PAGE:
Thursday, January 14, 2010

A word to the wise:

Eating two large pieces of fudge (especially mine which has no marshmallow matter in it, but is serious dark chocolate and lots of walnuts) and nothing else after a six mile run, is a bad idea. Especially for someone who has blood sugar issues and what Therapist insists is Panic Disorder (but I'm not having that--I already have PTSD and that's enough).

Following a morning of incessant shaking and inability to type, I am now eating shredded wheat and peanut butter. I'm not sure why I chose those things, nor do they taste very good, but they are making me feel less light-headed.

That is a very good thing.

Tomorrow I think I won't have fudge after I run. I'll wait until bedtime.


Wednesday, January 13, 2010


Four years ago my thoughts were clear and logical. I was rarely at a loss for words. The thought of being confused by life was incomprehensible.

Four years ago I was slightly egotistical, confident, and brash.

Four years ago I never cried, emotions were an irritation, and laughing was my response to nearly every situation.

Four years ago I lived in denial, I was emotionally dependent on my husband, and I had no one outside of him who truly knew who I was.

I have spoken with four therapists in four years. Each of them has told me I needed to learn to feel my emotions, to give them space, to honor them.

I didn't understand why. I didn't want to. I didn't feel happy about trying--but I did try, because I trusted them. Well...I trusted Therapist. He said the other three were correct and this was something I needed to do.

And now...

Logical thought often escapes me. It sometimes takes me weeks to figure out the words to ask a question. I rarely understand what is happening in my life.

I probably still act confident, but I'm not. I worry that I'll make mistakes when I'm working on things at which I'm skilled, even expert. I second guess myself all the time--especially in relationships/friendships. There was a time when I would talk to anyone, and if that didn't meet with their approval I talked more, certain that in time they would fall in love with me. Now, even with those who assure me they already love me, I worry I'm intruding, interrupting, unwanted.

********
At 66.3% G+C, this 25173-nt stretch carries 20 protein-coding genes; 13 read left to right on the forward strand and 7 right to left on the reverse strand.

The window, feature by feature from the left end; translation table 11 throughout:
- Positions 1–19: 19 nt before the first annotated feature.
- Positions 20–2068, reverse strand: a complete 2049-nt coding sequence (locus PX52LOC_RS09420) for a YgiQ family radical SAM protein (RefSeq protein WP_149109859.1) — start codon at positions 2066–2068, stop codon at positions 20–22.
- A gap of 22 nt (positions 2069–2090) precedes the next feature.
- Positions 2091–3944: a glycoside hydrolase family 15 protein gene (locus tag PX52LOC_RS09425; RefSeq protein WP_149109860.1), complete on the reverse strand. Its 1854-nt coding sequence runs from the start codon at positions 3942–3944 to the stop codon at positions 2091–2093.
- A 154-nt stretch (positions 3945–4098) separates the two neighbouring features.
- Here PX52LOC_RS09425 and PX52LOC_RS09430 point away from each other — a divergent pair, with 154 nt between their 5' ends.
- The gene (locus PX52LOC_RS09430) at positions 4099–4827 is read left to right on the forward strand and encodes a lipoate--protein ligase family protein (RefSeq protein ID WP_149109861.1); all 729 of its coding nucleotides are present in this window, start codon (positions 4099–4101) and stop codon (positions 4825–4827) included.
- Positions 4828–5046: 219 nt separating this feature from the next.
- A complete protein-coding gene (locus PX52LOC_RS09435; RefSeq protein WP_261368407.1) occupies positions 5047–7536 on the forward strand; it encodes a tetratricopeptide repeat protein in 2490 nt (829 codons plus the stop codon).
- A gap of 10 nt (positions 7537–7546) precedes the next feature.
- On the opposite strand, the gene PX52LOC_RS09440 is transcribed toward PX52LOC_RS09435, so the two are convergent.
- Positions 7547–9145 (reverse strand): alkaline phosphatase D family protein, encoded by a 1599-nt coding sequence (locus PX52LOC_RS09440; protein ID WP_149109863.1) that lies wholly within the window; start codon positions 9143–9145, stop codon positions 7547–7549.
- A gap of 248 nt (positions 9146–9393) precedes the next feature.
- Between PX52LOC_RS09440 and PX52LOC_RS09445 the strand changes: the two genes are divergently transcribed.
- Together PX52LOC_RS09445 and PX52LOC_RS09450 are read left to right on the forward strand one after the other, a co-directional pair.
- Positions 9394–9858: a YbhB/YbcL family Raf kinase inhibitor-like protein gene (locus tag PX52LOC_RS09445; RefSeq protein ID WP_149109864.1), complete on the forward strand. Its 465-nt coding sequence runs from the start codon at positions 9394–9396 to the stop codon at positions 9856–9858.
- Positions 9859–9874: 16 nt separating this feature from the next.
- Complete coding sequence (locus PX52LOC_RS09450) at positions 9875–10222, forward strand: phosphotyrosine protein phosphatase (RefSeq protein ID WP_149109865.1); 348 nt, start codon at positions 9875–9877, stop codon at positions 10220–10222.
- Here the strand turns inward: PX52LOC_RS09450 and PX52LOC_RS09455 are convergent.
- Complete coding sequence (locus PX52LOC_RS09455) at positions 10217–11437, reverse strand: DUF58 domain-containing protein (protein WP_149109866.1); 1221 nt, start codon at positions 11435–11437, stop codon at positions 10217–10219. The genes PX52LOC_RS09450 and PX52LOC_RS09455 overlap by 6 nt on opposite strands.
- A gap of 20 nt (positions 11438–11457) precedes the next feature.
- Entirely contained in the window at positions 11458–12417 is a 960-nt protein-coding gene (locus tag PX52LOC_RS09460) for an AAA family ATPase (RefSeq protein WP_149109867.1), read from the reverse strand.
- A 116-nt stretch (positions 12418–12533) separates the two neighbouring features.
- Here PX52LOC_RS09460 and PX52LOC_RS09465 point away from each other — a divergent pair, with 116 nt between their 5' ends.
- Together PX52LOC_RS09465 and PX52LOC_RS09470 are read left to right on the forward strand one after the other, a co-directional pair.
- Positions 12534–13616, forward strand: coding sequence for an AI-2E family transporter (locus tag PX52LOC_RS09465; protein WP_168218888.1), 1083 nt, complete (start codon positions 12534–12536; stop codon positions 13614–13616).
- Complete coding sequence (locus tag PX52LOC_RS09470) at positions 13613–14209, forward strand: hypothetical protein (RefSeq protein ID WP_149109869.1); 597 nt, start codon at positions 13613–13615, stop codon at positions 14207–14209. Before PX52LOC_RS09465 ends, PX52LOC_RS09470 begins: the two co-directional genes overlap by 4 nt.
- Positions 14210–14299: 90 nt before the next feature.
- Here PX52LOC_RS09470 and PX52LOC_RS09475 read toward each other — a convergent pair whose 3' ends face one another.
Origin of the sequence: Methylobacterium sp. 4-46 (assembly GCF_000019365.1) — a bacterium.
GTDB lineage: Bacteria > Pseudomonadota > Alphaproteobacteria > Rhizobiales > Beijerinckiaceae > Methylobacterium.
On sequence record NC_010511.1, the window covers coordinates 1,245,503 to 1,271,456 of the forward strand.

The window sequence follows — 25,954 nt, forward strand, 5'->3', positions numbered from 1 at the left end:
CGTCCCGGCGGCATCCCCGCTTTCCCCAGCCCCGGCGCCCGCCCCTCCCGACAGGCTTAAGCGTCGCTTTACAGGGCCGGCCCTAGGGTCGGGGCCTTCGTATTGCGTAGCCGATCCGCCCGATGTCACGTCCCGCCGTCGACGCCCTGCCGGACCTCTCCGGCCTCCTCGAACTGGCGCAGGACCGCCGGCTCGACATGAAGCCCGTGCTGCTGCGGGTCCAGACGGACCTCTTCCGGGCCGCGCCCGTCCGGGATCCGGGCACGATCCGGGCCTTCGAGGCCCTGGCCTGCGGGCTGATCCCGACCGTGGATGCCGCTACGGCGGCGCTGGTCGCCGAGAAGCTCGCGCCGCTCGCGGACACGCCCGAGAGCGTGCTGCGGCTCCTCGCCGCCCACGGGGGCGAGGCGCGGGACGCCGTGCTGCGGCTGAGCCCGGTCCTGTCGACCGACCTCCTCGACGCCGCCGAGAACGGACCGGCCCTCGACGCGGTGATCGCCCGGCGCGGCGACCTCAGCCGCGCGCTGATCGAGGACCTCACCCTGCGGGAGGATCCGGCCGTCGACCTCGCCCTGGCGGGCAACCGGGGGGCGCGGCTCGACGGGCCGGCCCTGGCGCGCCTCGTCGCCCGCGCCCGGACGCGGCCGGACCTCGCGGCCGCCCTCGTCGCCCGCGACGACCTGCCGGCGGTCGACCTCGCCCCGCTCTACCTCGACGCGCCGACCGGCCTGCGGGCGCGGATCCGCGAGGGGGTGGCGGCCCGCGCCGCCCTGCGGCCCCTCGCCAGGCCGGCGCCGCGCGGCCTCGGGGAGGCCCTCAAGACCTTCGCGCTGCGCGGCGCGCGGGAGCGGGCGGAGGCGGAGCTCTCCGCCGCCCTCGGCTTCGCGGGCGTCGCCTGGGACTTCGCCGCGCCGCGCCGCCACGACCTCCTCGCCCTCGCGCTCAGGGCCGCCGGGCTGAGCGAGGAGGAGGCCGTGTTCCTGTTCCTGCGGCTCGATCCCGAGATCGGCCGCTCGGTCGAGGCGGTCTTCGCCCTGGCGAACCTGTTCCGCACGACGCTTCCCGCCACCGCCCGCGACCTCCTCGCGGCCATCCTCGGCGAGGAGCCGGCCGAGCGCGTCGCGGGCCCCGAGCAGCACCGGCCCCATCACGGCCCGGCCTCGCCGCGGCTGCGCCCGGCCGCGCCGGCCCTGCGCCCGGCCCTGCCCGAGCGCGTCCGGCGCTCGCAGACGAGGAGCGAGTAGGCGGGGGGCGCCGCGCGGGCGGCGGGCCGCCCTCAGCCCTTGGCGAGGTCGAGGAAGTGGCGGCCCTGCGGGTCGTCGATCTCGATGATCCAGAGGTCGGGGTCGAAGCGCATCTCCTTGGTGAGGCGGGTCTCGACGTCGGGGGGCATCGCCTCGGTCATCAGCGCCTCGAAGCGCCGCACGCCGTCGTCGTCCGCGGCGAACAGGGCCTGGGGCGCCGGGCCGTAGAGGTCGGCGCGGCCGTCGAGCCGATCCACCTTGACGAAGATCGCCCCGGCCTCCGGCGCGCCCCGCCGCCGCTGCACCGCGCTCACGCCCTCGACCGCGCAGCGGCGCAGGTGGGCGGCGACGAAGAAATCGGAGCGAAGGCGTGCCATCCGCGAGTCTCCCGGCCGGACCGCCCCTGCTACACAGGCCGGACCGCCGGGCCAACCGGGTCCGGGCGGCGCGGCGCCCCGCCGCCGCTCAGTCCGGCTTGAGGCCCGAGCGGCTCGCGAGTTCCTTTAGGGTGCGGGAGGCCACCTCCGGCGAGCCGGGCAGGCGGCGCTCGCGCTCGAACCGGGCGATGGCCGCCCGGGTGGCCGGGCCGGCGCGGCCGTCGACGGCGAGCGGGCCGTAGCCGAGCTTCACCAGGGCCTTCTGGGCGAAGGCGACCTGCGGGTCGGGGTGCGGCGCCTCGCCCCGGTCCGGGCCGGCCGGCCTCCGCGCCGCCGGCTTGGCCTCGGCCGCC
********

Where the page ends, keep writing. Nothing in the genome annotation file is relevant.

I cry often. Sometimes I don't even know why. I find it frustrating and aggravating. My impulse is to head for the nearest cave when it happens, but what I really want is to be held, which aggravates me further because I detest weakness in myself. I still laugh more often than I cry, but I would really like the tears to take a vacation. I let myself feel the emotions, because Therapist said I must, and then I wonder what that was supposed to accomplish. I feel so much worse, sometimes for days.

I'm no longer in denial--but acceptance and acknowledgement has not made me happy. I'm not emotionally dependent on anyone--but I don't really know who I am on my own. There are many who have seen me as I truly am--which has made me feel defensive and inadequate. I have not found peace in authenticity. Instead, I have found vulnerability, and I have no idea what to do next.

Therapist said allowing all this emotional crap would help me. I trusted him. I did everything he told me to do, and I did it thoroughly.

Is this it? Is this the end result? I sort of feel that I invested all I had, and ended up with a mess I can't clean up.

And at the heart of it all, I wonder if Therapist had no idea what he was talking about. I wonder if he just spouted rhetoric at me, and I bought into it. I wonder why I trusted him; why I believed him.

I don't know if I believe him anymore, and I'm pretty sure I don't trust him, either.